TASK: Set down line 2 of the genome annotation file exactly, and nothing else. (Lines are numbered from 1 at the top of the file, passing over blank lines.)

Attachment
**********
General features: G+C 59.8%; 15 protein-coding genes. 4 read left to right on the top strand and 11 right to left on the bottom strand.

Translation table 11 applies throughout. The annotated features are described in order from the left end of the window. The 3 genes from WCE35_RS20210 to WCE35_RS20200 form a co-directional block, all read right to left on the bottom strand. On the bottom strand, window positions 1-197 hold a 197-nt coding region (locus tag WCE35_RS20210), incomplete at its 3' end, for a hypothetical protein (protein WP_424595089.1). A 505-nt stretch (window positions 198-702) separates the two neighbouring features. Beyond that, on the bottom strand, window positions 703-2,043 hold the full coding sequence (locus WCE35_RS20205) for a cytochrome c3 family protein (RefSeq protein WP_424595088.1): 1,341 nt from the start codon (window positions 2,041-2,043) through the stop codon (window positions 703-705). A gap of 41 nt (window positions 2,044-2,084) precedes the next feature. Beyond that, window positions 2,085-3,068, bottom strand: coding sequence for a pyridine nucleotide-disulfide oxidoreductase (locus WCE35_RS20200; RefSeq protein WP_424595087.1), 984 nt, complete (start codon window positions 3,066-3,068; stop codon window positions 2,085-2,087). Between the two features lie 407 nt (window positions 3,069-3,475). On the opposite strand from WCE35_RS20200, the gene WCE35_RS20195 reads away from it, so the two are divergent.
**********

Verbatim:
Translation table 11 applies throughout. The annotated features are described in order from the left end of the window. The 3 genes from WCE35_RS20210 to WCE35_RS20200 form a co-directional block, all read right to left on the bottom strand. On the bottom strand, window positions 1-197 hold a 197-nt coding region (locus tag WCE35_RS20210), incomplete at its 3' end, for a hypothetical protein (protein WP_424595089.1). A 505-nt stretch (window positions 198-702) separates the two neighbouring features. Beyond that, on the bottom strand, window positions 703-2,043 hold the full coding sequence (locus WCE35_RS20205) for a cytochrome c3 family protein (RefSeq protein WP_424595088.1): 1,341 nt from the start codon (window positions 2,041-2,043) through the stop codon (window positions 703-705). A gap of 41 nt (window positions 2,044-2,084) precedes the next feature. Beyond that, window positions 2,085-3,068, bottom strand: coding sequence for a pyridine nucleotide-disulfide oxidoreductase (locus WCE35_RS20200; RefSeq protein WP_424595087.1), 984 nt, complete (start codon window positions 3,066-3,068; stop codon window positions 2,085-2,087). Between the two features lie 407 nt (window positions 3,069-3,475). On the opposite strand from WCE35_RS20200, the gene WCE35_RS20195 reads away from it, so the two are divergent.